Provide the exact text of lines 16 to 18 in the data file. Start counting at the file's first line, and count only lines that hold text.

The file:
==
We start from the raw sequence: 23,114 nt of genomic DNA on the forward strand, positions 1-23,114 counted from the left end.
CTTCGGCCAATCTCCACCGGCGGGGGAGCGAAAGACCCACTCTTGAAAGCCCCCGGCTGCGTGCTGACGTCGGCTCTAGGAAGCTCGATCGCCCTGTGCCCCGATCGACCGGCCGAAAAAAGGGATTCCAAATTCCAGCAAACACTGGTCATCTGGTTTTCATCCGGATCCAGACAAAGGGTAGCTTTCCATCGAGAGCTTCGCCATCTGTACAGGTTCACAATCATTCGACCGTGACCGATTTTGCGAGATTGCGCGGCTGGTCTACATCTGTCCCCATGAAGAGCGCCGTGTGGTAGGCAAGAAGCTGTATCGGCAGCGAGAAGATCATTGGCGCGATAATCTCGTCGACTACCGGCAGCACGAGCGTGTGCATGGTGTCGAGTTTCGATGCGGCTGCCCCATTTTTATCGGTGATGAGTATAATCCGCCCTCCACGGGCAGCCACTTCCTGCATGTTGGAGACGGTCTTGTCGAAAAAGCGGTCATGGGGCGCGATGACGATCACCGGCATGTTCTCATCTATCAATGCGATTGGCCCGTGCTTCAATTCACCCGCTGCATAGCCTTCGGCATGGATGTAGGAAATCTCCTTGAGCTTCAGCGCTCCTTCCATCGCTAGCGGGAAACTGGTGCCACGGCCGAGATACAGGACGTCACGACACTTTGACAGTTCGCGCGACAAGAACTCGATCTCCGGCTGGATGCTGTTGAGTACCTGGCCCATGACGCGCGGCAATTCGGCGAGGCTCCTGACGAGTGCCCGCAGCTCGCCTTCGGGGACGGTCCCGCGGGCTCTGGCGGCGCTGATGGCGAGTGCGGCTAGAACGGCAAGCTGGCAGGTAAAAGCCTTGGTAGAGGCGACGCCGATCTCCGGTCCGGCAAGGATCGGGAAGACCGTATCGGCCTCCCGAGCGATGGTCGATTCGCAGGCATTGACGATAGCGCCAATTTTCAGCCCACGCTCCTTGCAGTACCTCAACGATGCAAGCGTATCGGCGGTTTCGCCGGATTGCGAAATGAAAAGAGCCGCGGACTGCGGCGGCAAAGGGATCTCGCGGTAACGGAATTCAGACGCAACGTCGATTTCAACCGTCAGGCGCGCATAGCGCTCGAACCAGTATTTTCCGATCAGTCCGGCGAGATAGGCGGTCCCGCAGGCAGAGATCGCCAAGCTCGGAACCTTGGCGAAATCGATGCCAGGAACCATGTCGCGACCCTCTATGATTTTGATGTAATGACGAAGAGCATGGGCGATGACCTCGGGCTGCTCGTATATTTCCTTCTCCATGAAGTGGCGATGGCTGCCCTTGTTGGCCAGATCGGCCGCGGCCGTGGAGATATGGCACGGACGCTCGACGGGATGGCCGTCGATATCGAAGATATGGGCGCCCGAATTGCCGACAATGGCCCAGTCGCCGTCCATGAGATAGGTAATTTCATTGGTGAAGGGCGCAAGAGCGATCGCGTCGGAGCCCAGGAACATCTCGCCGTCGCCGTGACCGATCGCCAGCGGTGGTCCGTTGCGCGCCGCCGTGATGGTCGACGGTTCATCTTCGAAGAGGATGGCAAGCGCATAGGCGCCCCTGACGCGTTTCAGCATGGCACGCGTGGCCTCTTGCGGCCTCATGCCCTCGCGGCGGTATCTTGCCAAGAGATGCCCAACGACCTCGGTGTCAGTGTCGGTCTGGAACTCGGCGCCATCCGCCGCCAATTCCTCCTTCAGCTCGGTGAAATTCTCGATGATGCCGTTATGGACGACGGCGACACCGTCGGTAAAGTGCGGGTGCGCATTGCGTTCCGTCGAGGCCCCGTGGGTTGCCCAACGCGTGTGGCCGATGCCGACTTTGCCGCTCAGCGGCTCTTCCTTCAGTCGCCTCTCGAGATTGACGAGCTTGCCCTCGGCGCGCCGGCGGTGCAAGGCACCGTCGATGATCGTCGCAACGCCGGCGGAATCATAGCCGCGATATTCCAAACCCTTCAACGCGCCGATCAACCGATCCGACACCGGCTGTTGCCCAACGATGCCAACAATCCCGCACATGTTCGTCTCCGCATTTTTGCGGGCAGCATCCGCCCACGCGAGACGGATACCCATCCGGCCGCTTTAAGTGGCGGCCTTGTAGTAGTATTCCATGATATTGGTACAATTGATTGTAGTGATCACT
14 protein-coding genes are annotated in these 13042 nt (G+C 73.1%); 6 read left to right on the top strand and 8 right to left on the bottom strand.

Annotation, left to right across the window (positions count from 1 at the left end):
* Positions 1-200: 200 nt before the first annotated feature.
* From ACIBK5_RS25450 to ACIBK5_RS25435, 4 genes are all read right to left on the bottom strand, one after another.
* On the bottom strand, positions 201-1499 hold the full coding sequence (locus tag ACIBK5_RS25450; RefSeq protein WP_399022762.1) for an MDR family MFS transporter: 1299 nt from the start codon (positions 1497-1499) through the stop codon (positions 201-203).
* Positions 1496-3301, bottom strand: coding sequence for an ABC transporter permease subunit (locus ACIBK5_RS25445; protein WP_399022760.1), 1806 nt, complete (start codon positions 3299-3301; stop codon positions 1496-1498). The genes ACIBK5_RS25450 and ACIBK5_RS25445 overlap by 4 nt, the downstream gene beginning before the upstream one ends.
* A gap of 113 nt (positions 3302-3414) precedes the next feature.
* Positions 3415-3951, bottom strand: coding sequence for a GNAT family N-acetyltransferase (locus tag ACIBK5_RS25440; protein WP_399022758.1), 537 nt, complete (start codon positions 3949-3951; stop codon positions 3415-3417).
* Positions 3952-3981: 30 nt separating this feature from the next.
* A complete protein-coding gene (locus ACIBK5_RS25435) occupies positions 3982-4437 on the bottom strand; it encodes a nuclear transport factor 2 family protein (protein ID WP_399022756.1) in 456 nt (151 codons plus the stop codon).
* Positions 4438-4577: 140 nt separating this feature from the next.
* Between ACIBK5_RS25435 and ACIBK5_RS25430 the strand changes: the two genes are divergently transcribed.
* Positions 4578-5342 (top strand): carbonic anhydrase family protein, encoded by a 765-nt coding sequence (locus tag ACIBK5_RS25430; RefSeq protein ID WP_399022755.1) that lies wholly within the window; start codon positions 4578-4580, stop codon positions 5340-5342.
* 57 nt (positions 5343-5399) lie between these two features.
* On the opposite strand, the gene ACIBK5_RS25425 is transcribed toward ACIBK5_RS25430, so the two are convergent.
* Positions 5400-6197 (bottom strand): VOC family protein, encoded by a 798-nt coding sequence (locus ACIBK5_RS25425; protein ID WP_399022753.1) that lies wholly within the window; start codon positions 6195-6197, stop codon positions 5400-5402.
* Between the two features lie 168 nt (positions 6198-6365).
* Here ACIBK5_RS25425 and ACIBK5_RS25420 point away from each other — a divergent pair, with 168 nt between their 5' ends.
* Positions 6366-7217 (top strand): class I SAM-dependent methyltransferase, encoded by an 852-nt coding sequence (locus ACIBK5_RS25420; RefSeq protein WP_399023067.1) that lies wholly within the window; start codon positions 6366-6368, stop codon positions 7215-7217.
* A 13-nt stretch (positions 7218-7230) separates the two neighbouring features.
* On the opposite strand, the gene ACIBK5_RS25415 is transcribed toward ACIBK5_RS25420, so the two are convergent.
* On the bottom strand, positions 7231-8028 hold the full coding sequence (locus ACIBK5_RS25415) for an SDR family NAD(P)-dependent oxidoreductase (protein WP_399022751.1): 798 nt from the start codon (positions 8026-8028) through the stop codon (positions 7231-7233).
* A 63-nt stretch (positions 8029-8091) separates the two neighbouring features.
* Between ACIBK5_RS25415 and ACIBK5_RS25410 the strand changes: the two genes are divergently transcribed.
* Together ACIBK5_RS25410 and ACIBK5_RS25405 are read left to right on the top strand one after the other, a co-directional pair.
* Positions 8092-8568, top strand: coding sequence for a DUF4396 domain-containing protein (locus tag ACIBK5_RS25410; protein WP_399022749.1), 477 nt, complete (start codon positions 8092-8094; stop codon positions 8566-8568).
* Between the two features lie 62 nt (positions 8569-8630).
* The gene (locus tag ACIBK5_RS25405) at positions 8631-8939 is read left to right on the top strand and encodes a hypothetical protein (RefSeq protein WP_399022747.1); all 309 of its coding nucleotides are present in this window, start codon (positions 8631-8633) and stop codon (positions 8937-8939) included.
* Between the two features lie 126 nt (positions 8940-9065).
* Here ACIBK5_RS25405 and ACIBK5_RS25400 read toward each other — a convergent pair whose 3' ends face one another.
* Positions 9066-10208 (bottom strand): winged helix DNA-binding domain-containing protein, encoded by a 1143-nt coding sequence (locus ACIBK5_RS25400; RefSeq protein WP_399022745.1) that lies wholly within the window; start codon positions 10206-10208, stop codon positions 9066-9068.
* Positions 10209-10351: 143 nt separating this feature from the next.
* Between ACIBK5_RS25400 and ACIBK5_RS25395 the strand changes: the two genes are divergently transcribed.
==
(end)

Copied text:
* 57 nt (positions 5343-5399) lie between these two features.
* On the opposite strand, the gene ACIBK5_RS25425 is transcribed toward ACIBK5_RS25430, so the two are convergent.
* Positions 5400-6197 (bottom strand): VOC family protein, encoded by a 798-nt coding sequence (locus ACIBK5_RS25425; protein ID WP_399022753.1) that lies wholly within the window; start codon positions 6195-6197, stop codon positions 5400-5402.